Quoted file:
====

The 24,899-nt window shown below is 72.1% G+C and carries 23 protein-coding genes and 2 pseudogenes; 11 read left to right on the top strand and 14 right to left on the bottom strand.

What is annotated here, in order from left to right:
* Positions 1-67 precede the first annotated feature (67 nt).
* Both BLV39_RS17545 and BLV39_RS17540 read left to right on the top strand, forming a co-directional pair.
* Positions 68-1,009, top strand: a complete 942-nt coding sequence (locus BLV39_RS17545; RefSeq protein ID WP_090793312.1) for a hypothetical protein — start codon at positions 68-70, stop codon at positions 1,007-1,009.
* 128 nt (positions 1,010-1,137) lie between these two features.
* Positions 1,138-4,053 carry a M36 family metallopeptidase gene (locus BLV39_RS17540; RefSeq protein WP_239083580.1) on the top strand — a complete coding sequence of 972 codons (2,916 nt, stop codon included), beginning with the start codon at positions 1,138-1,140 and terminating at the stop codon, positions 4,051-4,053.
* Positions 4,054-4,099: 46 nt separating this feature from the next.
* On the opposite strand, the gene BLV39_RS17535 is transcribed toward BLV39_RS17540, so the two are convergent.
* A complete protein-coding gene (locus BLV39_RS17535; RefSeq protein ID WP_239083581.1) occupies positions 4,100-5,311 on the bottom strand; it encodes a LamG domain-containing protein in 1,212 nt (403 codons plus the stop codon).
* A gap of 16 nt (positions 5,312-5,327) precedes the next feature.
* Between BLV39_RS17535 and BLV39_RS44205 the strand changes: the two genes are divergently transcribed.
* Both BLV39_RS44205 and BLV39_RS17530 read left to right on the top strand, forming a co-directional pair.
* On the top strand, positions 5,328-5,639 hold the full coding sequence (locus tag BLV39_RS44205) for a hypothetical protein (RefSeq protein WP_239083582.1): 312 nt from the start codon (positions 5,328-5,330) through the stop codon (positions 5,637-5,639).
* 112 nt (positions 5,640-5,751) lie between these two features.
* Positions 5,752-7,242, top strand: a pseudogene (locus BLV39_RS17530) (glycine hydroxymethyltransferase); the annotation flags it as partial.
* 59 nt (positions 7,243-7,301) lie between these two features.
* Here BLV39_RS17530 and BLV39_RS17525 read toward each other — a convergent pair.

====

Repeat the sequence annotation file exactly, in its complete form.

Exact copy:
The 24,899-nt window shown below is 72.1% G+C and carries 23 protein-coding genes and 2 pseudogenes; 11 read left to right on the top strand and 14 right to left on the bottom strand.

What is annotated here, in order from left to right:
* Positions 1-67 precede the first annotated feature (67 nt).
* Both BLV39_RS17545 and BLV39_RS17540 read left to right on the top strand, forming a co-directional pair.
* Positions 68-1,009, top strand: a complete 942-nt coding sequence (locus BLV39_RS17545; RefSeq protein ID WP_090793312.1) for a hypothetical protein — start codon at positions 68-70, stop codon at positions 1,007-1,009.
* 128 nt (positions 1,010-1,137) lie between these two features.
* Positions 1,138-4,053 carry a M36 family metallopeptidase gene (locus BLV39_RS17540; RefSeq protein WP_239083580.1) on the top strand — a complete coding sequence of 972 codons (2,916 nt, stop codon included), beginning with the start codon at positions 1,138-1,140 and terminating at the stop codon, positions 4,051-4,053.
* Positions 4,054-4,099: 46 nt separating this feature from the next.
* On the opposite strand, the gene BLV39_RS17535 is transcribed toward BLV39_RS17540, so the two are convergent.
* A complete protein-coding gene (locus BLV39_RS17535; RefSeq protein ID WP_239083581.1) occupies positions 4,100-5,311 on the bottom strand; it encodes a LamG domain-containing protein in 1,212 nt (403 codons plus the stop codon).
* A gap of 16 nt (positions 5,312-5,327) precedes the next feature.
* Between BLV39_RS17535 and BLV39_RS44205 the strand changes: the two genes are divergently transcribed.
* Both BLV39_RS44205 and BLV39_RS17530 read left to right on the top strand, forming a co-directional pair.
* On the top strand, positions 5,328-5,639 hold the full coding sequence (locus tag BLV39_RS44205) for a hypothetical protein (RefSeq protein WP_239083582.1): 312 nt from the start codon (positions 5,328-5,330) through the stop codon (positions 5,637-5,639).
* 112 nt (positions 5,640-5,751) lie between these two features.
* Positions 5,752-7,242, top strand: a pseudogene (locus BLV39_RS17530) (glycine hydroxymethyltransferase); the annotation flags it as partial.
* 59 nt (positions 7,243-7,301) lie between these two features.
* Here BLV39_RS17530 and BLV39_RS17525 read toward each other — a convergent pair.